How Devs Benefit From the New U.S. Government-Wide Digital Registry API

For external developers working at platform-based companies, the Digital Registry API will allow a quick and seamless way to quickly authenticate new accounts and provide the little blue tick that has become the intuitive icon for confirming a legit account. Emerging platforms like, for example, Blockspring, could use such an API to confirm that their integrations after definitive government sources.

Testing the API

The GSA is currently inviting third party developers to participate in UX testing of the API. To start, developers can use an OAI sandbox to test API calls.

OAI sandbox

ABOVE: Searching for a government agency in the sandbox reveals that the Executive Office of the President has 30 social media accounts.

ABOVE: Using the agency ID for the Executive Office of the President (Agency ID #821) reveals the full 30 social media accounts.

Five Use Cases for External Developers

Beyond platform businesses wanting to verify that new accounts are official government sources, there are other opportunities where the Registry can be a useful API resource to integrate into existing and new products and processes for a wide range of developers.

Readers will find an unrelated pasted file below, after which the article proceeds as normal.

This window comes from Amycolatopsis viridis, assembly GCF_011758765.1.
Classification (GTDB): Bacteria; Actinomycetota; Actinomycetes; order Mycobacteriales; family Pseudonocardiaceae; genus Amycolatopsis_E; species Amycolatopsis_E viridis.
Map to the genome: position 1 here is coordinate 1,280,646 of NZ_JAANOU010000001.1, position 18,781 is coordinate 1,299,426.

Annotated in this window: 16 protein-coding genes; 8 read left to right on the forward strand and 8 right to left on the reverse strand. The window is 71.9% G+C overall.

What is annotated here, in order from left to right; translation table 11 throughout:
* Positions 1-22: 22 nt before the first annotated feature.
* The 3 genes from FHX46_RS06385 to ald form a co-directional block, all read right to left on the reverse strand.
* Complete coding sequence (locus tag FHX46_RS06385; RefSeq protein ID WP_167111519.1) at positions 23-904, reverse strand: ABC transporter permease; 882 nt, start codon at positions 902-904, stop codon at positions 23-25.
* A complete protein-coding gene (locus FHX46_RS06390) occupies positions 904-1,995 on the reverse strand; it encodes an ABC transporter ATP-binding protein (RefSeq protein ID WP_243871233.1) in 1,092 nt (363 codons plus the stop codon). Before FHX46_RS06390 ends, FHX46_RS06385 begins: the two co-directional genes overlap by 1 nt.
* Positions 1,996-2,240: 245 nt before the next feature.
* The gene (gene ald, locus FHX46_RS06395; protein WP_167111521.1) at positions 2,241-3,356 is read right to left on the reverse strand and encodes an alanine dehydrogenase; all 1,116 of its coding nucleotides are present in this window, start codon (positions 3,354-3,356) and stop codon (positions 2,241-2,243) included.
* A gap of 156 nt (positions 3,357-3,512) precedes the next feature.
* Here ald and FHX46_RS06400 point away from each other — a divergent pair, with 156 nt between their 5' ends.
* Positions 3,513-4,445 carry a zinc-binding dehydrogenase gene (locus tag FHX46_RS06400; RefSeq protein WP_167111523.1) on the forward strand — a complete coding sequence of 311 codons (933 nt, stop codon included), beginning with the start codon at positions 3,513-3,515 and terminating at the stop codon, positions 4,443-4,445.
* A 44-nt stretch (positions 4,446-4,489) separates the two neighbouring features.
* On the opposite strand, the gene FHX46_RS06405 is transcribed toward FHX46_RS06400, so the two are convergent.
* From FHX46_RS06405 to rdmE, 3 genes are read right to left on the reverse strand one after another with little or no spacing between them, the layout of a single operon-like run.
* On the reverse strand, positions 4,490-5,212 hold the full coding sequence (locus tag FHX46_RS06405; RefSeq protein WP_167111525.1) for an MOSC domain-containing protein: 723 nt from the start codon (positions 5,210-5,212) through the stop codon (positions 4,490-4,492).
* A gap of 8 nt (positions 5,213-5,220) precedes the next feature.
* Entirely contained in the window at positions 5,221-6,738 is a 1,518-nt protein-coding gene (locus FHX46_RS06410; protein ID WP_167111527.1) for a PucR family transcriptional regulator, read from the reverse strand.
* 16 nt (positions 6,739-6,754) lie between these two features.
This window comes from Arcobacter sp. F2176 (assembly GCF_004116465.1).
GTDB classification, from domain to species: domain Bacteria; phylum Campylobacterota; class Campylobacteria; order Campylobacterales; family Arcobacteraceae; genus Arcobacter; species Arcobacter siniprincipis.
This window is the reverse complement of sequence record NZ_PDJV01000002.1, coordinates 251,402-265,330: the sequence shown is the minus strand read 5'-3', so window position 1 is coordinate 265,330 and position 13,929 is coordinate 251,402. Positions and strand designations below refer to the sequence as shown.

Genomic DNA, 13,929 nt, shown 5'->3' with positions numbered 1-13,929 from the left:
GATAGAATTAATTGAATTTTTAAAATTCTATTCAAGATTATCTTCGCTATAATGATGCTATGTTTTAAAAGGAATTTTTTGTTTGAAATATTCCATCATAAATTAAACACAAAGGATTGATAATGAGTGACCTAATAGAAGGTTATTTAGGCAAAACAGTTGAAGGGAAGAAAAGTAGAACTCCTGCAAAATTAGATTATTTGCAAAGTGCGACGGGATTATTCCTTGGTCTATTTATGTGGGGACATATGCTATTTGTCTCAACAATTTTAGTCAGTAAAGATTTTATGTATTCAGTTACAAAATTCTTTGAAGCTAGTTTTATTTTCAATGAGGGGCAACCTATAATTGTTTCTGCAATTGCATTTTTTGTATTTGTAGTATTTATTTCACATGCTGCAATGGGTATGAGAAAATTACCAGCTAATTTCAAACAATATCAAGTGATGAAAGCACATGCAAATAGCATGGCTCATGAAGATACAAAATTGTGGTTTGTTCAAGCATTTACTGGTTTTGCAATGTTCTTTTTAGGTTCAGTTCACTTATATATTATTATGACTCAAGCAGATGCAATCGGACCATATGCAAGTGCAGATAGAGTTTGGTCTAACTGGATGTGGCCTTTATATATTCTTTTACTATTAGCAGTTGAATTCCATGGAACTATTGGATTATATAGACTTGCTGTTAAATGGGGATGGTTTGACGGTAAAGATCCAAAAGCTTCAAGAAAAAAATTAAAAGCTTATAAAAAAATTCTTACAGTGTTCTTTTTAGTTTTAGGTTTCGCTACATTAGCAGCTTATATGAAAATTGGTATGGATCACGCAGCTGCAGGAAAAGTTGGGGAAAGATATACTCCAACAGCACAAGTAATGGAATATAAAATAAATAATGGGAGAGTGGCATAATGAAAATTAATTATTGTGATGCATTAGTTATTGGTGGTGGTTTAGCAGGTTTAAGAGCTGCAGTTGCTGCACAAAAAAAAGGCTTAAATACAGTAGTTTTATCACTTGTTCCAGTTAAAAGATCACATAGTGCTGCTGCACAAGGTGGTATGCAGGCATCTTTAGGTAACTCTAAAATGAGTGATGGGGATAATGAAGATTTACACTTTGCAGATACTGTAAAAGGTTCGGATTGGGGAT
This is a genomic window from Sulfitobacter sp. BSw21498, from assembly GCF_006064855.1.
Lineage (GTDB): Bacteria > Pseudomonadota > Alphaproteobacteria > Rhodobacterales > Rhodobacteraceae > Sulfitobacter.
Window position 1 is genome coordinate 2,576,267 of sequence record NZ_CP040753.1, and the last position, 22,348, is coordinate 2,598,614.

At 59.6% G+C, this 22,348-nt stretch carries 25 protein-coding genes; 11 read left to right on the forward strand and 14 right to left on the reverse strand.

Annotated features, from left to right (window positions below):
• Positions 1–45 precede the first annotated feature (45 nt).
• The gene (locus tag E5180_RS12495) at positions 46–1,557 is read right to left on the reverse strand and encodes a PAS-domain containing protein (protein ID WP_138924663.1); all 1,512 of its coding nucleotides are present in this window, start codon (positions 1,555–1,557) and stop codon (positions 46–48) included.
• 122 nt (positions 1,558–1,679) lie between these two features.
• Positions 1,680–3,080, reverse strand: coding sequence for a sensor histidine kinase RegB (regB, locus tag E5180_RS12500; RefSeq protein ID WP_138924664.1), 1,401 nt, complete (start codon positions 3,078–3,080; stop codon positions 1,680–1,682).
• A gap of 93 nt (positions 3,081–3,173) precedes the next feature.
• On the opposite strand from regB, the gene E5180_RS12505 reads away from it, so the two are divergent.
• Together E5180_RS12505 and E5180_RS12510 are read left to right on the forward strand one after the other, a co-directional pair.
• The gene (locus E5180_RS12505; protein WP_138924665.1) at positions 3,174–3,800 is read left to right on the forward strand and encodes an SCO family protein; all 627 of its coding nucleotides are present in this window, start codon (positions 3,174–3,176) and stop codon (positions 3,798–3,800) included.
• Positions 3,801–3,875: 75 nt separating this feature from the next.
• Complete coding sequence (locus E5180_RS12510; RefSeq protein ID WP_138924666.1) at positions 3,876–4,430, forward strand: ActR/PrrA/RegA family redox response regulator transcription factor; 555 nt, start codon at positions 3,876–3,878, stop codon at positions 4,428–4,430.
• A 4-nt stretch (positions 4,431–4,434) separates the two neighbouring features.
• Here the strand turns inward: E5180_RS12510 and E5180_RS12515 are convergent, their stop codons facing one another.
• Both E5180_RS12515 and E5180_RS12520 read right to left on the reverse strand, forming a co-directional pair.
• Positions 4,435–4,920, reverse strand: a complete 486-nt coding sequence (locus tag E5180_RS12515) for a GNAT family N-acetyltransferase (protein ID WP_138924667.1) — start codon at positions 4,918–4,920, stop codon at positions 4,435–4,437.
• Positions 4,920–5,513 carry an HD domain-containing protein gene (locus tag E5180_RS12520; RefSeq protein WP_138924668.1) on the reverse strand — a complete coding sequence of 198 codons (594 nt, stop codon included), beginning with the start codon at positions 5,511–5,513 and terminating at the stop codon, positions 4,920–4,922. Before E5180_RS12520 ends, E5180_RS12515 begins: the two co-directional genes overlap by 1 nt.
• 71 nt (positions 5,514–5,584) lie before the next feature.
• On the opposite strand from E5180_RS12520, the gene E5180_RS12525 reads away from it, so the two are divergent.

1. Building a Dashboard for a Local Disaster Recovery News Service

Local media or city governments could use the Registry service to identify all department accounts relevant to disaster recovery or emergency management.

“Sometimes the information someone needs can come on a platform where they may not know to look, from a organization they may not know exists,” GDSA’s Social Gov Lead, Justin Herman, told ProgramnmableWeb. “This can turn from inconvenience to a critical lapse in times of emergency. By analyzing all accounts across government, regardless of platform, organization or language, industries can develop services that deliver the fastest, most trusted information available anywhere.”

Developers for a news service, radio, local newspaper or civic tech business looking to support first responders could use the API to identify all relevant government social media accounts that respond to emergencies and use an aggregate service or social media dashboard product to monitor feeds in realtime.

Mark Boyd is a ProgrammableWeb writer covering breaking news, API business strategies and models, open data, and smart cities.
 

Comments